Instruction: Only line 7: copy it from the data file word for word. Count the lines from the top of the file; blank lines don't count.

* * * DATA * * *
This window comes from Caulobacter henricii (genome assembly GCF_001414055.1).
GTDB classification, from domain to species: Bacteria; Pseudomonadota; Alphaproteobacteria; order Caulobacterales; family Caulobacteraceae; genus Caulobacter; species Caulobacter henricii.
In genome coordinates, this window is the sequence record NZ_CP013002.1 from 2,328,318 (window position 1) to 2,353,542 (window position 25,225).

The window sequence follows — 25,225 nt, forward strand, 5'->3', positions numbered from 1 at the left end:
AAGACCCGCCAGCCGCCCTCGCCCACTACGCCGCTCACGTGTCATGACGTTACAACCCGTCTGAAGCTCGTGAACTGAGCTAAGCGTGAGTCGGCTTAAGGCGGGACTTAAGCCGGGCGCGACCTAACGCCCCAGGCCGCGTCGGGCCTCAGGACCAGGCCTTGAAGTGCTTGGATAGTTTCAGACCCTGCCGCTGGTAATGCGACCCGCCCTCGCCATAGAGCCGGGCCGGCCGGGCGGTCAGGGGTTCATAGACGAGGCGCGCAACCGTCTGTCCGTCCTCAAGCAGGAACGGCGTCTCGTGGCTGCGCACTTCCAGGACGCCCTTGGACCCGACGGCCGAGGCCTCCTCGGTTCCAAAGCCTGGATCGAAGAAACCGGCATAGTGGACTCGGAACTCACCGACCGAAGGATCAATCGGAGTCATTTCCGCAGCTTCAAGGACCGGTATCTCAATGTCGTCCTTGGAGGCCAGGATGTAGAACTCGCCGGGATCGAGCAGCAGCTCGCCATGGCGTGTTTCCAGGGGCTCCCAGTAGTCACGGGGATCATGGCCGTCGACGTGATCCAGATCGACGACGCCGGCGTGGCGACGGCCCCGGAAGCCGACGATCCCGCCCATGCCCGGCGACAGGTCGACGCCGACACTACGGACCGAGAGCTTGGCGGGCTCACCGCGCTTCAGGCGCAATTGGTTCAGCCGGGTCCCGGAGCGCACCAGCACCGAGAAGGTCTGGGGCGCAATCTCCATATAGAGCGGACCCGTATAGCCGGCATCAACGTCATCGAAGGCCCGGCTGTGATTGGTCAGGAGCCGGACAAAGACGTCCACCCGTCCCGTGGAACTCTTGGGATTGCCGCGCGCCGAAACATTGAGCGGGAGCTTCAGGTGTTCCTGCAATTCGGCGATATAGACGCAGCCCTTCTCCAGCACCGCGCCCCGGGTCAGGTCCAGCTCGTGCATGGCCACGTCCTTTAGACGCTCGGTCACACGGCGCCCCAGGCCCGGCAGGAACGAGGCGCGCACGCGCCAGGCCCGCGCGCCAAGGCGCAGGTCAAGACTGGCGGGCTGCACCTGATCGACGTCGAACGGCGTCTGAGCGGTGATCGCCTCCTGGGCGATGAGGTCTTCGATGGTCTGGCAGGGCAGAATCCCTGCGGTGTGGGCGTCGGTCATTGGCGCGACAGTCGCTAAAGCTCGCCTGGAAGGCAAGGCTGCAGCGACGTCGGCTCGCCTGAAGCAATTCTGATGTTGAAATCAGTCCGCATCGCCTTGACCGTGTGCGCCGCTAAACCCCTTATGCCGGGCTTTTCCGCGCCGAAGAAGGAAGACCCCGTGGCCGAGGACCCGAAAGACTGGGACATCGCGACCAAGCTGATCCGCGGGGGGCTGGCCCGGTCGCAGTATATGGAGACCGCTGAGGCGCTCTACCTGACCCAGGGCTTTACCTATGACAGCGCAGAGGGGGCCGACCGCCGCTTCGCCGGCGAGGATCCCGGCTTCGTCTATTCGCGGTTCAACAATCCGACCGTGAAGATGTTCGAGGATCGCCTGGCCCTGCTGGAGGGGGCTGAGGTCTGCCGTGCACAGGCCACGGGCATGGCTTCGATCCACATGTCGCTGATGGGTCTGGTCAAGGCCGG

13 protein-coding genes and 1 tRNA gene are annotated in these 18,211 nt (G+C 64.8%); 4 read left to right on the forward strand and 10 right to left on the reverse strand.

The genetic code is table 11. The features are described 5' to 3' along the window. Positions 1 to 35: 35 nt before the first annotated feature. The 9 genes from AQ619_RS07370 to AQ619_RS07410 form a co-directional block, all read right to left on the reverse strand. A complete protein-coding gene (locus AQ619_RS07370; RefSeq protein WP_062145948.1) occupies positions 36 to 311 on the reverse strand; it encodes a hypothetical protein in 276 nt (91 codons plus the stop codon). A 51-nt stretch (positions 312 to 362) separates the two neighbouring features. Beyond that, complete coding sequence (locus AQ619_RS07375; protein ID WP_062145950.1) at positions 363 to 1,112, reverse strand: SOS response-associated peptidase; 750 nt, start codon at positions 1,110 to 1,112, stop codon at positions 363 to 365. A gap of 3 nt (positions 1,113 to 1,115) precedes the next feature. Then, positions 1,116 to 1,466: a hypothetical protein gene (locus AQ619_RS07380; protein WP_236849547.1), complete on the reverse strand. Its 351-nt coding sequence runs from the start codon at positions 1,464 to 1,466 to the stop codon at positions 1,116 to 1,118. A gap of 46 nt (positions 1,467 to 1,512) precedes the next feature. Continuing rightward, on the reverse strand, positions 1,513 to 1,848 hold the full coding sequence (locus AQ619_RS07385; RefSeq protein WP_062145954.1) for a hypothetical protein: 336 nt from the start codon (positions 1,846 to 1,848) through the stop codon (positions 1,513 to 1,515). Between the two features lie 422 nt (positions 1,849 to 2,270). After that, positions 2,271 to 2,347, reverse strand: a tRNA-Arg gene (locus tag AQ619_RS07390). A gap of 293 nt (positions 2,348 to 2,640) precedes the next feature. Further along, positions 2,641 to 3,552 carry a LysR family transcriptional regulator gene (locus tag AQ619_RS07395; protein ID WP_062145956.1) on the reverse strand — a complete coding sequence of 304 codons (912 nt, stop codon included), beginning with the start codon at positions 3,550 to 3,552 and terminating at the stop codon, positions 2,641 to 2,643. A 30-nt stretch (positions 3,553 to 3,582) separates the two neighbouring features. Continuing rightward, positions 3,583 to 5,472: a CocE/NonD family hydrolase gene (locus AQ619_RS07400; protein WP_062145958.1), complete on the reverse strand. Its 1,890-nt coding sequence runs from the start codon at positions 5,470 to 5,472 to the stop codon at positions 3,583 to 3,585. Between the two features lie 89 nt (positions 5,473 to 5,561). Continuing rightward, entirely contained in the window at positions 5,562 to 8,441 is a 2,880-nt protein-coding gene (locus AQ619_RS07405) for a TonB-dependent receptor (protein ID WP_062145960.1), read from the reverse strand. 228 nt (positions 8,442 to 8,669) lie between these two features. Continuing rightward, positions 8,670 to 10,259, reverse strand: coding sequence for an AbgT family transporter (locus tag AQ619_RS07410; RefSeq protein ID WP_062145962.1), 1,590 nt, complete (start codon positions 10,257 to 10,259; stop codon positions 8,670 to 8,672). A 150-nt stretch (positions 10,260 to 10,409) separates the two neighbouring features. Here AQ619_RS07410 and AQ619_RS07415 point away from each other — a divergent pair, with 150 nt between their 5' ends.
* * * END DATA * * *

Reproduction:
The genetic code is table 11. The features are described 5' to 3' along the window. Positions 1 to 35: 35 nt before the first annotated feature. The 9 genes from AQ619_RS07370 to AQ619_RS07410 form a co-directional block, all read right to left on the reverse strand. A complete protein-coding gene (locus AQ619_RS07370; RefSeq protein WP_062145948.1) occupies positions 36 to 311 on the reverse strand; it encodes a hypothetical protein in 276 nt (91 codons plus the stop codon). A 51-nt stretch (positions 312 to 362) separates the two neighbouring features. Beyond that, complete coding sequence (locus AQ619_RS07375; protein ID WP_062145950.1) at positions 363 to 1,112, reverse strand: SOS response-associated peptidase; 750 nt, start codon at positions 1,110 to 1,112, stop codon at positions 363 to 365. A gap of 3 nt (positions 1,113 to 1,115) precedes the next feature. Then, positions 1,116 to 1,466: a hypothetical protein gene (locus AQ619_RS07380; protein WP_236849547.1), complete on the reverse strand. Its 351-nt coding sequence runs from the start codon at positions 1,464 to 1,466 to the stop codon at positions 1,116 to 1,118. A gap of 46 nt (positions 1,467 to 1,512) precedes the next feature. Continuing rightward, on the reverse strand, positions 1,513 to 1,848 hold the full coding sequence (locus AQ619_RS07385; RefSeq protein WP_062145954.1) for a hypothetical protein: 336 nt from the start codon (positions 1,846 to 1,848) through the stop codon (positions 1,513 to 1,515). Between the two features lie 422 nt (positions 1,849 to 2,270). After that, positions 2,271 to 2,347, reverse strand: a tRNA-Arg gene (locus tag AQ619_RS07390). A gap of 293 nt (positions 2,348 to 2,640) precedes the next feature. Further along, positions 2,641 to 3,552 carry a LysR family transcriptional regulator gene (locus tag AQ619_RS07395; protein ID WP_062145956.1) on the reverse strand — a complete coding sequence of 304 codons (912 nt, stop codon included), beginning with the start codon at positions 3,550 to 3,552 and terminating at the stop codon, positions 2,641 to 2,643. A 30-nt stretch (positions 3,553 to 3,582) separates the two neighbouring features. Continuing rightward, positions 3,583 to 5,472: a CocE/NonD family hydrolase gene (locus AQ619_RS07400; protein WP_062145958.1), complete on the reverse strand. Its 1,890-nt coding sequence runs from the start codon at positions 5,470 to 5,472 to the stop codon at positions 3,583 to 3,585. Between the two features lie 89 nt (positions 5,473 to 5,561). Continuing rightward, entirely contained in the window at positions 5,562 to 8,441 is a 2,880-nt protein-coding gene (locus AQ619_RS07405) for a TonB-dependent receptor (protein ID WP_062145960.1), read from the reverse strand. 228 nt (positions 8,442 to 8,669) lie between these two features. Continuing rightward, positions 8,670 to 10,259, reverse strand: coding sequence for an AbgT family transporter (locus tag AQ619_RS07410; RefSeq protein ID WP_062145962.1), 1,590 nt, complete (start codon positions 10,257 to 10,259; stop codon positions 8,670 to 8,672). A 150-nt stretch (positions 10,260 to 10,409) separates the two neighbouring features. Here AQ619_RS07410 and AQ619_RS07415 point away from each other — a divergent pair, with 150 nt between their 5' ends.